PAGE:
As the title suggests, this comparison is between a 100cc bike from Hero and a 110cc bike from TVS. Any vehicle with a large engine displacement tends to offer better performance.
That said, if you are a performance-oriented buyer, you should choose TVS Sport, as TVS is known for designing bikes with a racing approach, especially their Apache bikes. Apache motorcycles typically start at Rs 1.15 lakh and up. But let’s digress from that and move on to the differences between these two bikes. As for the figures, there is a difference of Rs 8,000–10,000 between the variants of these two bikes.
Given their engine displacements and pricing, let’s see how the Hero HF Deluxe stacks up against the TVS Sport in other ways.
For starters, you should know that both bikes are entry-level offerings at their companies. Let’s begin with the bike, which has a small engine displacement, the Hero HF Deluxe. Under its tubular double cradle frame, it has a 97.2cc single-cylinder, air-cooled engine, which churns out 7.91 bhp at 8,000 rpm and 8.05 nm of peak torque at 5,000 rpm.
On the other hand, the TVS Sport has a single-cradle tubular frame that holds a 109.7cc single-cylinder, air-cooled engine that produces 8.18 bhp at 7,350 rpm and 8.7 nm at 4,500 rpm.
These two bikes are also known as “mileage bikes,” as they return an impressive fuel economy. There are other TVS bikes that you can explore that cater to mileage-oriented and performance-oriented buyers.
Credit goes to the fuel injection technology that provides several advantages to the BS6 two-wheelers. As you must be aware, the central government ordered the Indian two-wheeler manufacturers to produce BS6 engines with fuel injection technology. So, you will find fuel injection on all BS6 two-wheelers. Speaking of fuel, the mileage figures of the Hero HF Deluxe and the TVS Sport are impressive. Considering the feedback provided by the owners of these two bikes, the Hero HF has an average mileage of 66 km/l, and the TVS Sport has 70 km/l. The Hero bike can also achieve the mileage of the TVS Sport, provided you ride it sedately. However, considering the TVS Sport’s price, it shouldn’t let the next buyer complain about the ownership.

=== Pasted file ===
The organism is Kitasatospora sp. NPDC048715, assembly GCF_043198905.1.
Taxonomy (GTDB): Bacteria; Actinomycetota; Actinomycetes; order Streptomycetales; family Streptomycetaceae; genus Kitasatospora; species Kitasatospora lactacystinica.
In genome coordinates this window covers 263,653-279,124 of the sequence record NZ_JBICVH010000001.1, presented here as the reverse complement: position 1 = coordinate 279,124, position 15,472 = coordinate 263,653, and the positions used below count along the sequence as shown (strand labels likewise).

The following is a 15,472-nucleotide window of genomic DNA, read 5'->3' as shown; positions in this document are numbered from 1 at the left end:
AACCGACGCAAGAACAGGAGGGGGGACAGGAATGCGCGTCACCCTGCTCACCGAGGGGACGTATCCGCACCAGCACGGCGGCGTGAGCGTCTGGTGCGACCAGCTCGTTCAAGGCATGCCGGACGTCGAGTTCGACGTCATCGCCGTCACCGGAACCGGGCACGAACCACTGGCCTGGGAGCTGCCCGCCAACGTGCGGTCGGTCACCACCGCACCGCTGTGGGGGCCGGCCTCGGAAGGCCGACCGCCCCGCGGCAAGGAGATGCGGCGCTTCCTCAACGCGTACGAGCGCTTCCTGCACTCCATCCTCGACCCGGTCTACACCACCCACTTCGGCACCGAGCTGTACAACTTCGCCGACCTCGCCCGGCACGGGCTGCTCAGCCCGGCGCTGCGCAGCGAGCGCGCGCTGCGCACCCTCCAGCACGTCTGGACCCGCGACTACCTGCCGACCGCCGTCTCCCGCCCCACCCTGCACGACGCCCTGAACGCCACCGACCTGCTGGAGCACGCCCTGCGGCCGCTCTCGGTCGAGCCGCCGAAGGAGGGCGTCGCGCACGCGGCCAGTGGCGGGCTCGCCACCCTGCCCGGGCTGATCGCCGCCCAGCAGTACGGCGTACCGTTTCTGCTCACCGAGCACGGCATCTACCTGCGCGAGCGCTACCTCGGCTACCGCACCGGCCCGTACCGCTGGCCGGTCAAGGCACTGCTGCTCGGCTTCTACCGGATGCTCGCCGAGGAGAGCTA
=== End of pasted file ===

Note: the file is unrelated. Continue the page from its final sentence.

At the same time, you can also make long journeys on these two bikes without worrying about your pockets getting pinched.
That is why you often see commuters or “mileage bikes” while you do interstate travelling.
As for the transmission, these two homegrown bikes transmit power to their rear wheels via a four-speed manual transmission. Since these budget bikes are manual, they, of course, have a clutch. And the BS6 bikes offer a better clutch mechanism than ever before, as they include a wet multiplate. The reason it’s called “wet” is because of the lubrication. Keep that naughty mind aside, though.
But jokes aside, the wet multiplate clutch has reduced maintenance costs as it has less wear and tear, making it a preferred choice over the conventional dry multiplate. Hitherto, the manufacturers of BS4 engines used to offer dry multiplate, which caused buyers with strict budgets to shell out more for fixing the problems. Apart from maintenance, a transmission paired with a wet multiplate clutch also offers smooth gear shifts at low and high speeds. In addition, it also gives you an edge when you take the bike to the hills.
As for the fuel tank capacity, the Hero HF Deluxe stores its fuel in a 9.1-litre tank, while the TVS Sport stores it in a 10-litre tank. And a bigger fuel tank translates to better range as well. Having stated that, it does make a big difference.
Besides that, the HF Deluxe seems to be the most fuel-efficient bike among other Hero bikes in India.
Leaving performance aside, let’s talk about their brake and suspension setups. As for the suspension configuration, the Hero HF Deluxe boasts a telescopic hydraulic shock absorber at the front and a swingarm with a five-step adjustable hydraulic shock absorber at the rear. This setup works with standard dual drum brakes across the variants. Considering the top variant, the bike should have had an optional disc brake. Further, it gets a single-channel ABS.
Similarly, the TVS Sport has a telescopic oil-damped shock absorber at the front and a five-step adjustable shock absorber at the rear. The front suspension is relatively better on the TVS Sport than the Hero HF Deluxe. With a dampened suspension, the vehicle tends to provide extra comfort and stability.
However, the suspension on these two commuter bikes is India-specifically tuned. That means that they can easily absorb the bumps from potholes.
Further, this TVS bike also offers dual drum brakes. Like the HF Deluxe, the TVS Sport has a single-channel ABS.
It is worth noting that when dual-disc brakes and dual-channel ABS work in tandem, they reduce the chances of accidents. That’s because dual-disc brakes have better braking power because of their rigidity. The dual-channel ABS, on the other hand, has an added advantage over braking, as it brakes both wheels to prevent skidding.
All in all, you can access the curated list of features and specifications of these two bikes on the autoX website.
Now, let’s move to the prices and variants section.
Prices and Variants
For starters, let’s talk about the Hero HF Deluxe. This indigenous bike has five variants to offer. The HF Deluxe price starts at Rs 56,968 for the base model, the HF 100, and goes up to Rs 67,138 for the top model, the i3S.
On the flip side, the TVS Sport has two variants with a starting price of Rs 64,050 for the base model, the Kick Start, which goes up to Rs 69,293 for the top model, the Self Start. All are ex-showroom prices, New Delhi, as of January 2023. Please note that these prices are subject to change without prior notice to the customer. But don’t worry. You can visit the autoX website to access the latest location-based price list for your dream vehicle.